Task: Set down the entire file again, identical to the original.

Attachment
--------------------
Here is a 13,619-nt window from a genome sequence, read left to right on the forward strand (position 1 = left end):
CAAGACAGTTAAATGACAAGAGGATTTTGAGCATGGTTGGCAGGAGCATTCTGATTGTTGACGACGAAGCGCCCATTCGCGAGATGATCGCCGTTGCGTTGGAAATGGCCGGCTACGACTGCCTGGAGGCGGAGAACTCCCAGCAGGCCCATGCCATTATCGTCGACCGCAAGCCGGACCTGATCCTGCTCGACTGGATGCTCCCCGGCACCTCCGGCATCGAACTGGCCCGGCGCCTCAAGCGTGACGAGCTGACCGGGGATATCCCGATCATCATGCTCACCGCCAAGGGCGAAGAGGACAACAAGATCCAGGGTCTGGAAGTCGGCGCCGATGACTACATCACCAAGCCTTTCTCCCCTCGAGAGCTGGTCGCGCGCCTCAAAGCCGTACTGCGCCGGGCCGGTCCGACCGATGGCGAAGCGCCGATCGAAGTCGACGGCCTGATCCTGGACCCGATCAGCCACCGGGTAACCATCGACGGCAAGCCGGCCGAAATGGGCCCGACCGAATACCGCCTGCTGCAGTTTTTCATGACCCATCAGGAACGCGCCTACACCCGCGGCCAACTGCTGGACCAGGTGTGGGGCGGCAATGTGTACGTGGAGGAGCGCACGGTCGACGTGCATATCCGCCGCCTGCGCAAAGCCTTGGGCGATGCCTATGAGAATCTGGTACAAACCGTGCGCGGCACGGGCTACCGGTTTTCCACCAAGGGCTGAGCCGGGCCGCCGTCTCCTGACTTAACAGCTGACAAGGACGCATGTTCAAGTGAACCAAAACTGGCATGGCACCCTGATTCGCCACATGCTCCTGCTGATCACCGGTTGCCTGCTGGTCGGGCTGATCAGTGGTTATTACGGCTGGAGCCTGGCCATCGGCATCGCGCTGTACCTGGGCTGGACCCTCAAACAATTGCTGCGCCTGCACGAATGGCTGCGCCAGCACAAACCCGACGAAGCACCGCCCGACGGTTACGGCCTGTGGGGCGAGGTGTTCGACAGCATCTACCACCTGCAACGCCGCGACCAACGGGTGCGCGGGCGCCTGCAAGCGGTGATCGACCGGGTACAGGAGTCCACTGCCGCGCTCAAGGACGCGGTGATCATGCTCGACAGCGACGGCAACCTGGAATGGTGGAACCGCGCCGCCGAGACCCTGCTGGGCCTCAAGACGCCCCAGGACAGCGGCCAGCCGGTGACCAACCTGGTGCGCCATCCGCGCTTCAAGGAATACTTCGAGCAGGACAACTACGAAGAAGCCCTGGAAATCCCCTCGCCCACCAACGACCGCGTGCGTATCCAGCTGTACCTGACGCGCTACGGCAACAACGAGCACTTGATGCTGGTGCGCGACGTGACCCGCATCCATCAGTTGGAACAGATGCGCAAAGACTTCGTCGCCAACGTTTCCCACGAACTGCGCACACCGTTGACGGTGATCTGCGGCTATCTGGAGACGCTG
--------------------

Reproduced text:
Here is a 13,619-nt window from a genome sequence, read left to right on the forward strand (position 1 = left end):
CAAGACAGTTAAATGACAAGAGGATTTTGAGCATGGTTGGCAGGAGCATTCTGATTGTTGACGACGAAGCGCCCATTCGCGAGATGATCGCCGTTGCGTTGGAAATGGCCGGCTACGACTGCCTGGAGGCGGAGAACTCCCAGCAGGCCCATGCCATTATCGTCGACCGCAAGCCGGACCTGATCCTGCTCGACTGGATGCTCCCCGGCACCTCCGGCATCGAACTGGCCCGGCGCCTCAAGCGTGACGAGCTGACCGGGGATATCCCGATCATCATGCTCACCGCCAAGGGCGAAGAGGACAACAAGATCCAGGGTCTGGAAGTCGGCGCCGATGACTACATCACCAAGCCTTTCTCCCCTCGAGAGCTGGTCGCGCGCCTCAAAGCCGTACTGCGCCGGGCCGGTCCGACCGATGGCGAAGCGCCGATCGAAGTCGACGGCCTGATCCTGGACCCGATCAGCCACCGGGTAACCATCGACGGCAAGCCGGCCGAAATGGGCCCGACCGAATACCGCCTGCTGCAGTTTTTCATGACCCATCAGGAACGCGCCTACACCCGCGGCCAACTGCTGGACCAGGTGTGGGGCGGCAATGTGTACGTGGAGGAGCGCACGGTCGACGTGCATATCCGCCGCCTGCGCAAAGCCTTGGGCGATGCCTATGAGAATCTGGTACAAACCGTGCGCGGCACGGGCTACCGGTTTTCCACCAAGGGCTGAGCCGGGCCGCCGTCTCCTGACTTAACAGCTGACAAGGACGCATGTTCAAGTGAACCAAAACTGGCATGGCACCCTGATTCGCCACATGCTCCTGCTGATCACCGGTTGCCTGCTGGTCGGGCTGATCAGTGGTTATTACGGCTGGAGCCTGGCCATCGGCATCGCGCTGTACCTGGGCTGGACCCTCAAACAATTGCTGCGCCTGCACGAATGGCTGCGCCAGCACAAACCCGACGAAGCACCGCCCGACGGTTACGGCCTGTGGGGCGAGGTGTTCGACAGCATCTACCACCTGCAACGCCGCGACCAACGGGTGCGCGGGCGCCTGCAAGCGGTGATCGACCGGGTACAGGAGTCCACTGCCGCGCTCAAGGACGCGGTGATCATGCTCGACAGCGACGGCAACCTGGAATGGTGGAACCGCGCCGCCGAGACCCTGCTGGGCCTCAAGACGCCCCAGGACAGCGGCCAGCCGGTGACCAACCTGGTGCGCCATCCGCGCTTCAAGGAATACTTCGAGCAGGACAACTACGAAGAAGCCCTGGAAATCCCCTCGCCCACCAACGACCGCGTGCGTATCCAGCTGTACCTGACGCGCTACGGCAACAACGAGCACTTGATGCTGGTGCGCGACGTGACCCGCATCCATCAGTTGGAACAGATGCGCAAAGACTTCGTCGCCAACGTTTCCCACGAACTGCGCACACCGTTGACGGTGATCTGCGGCTATCTGGAGACGCTG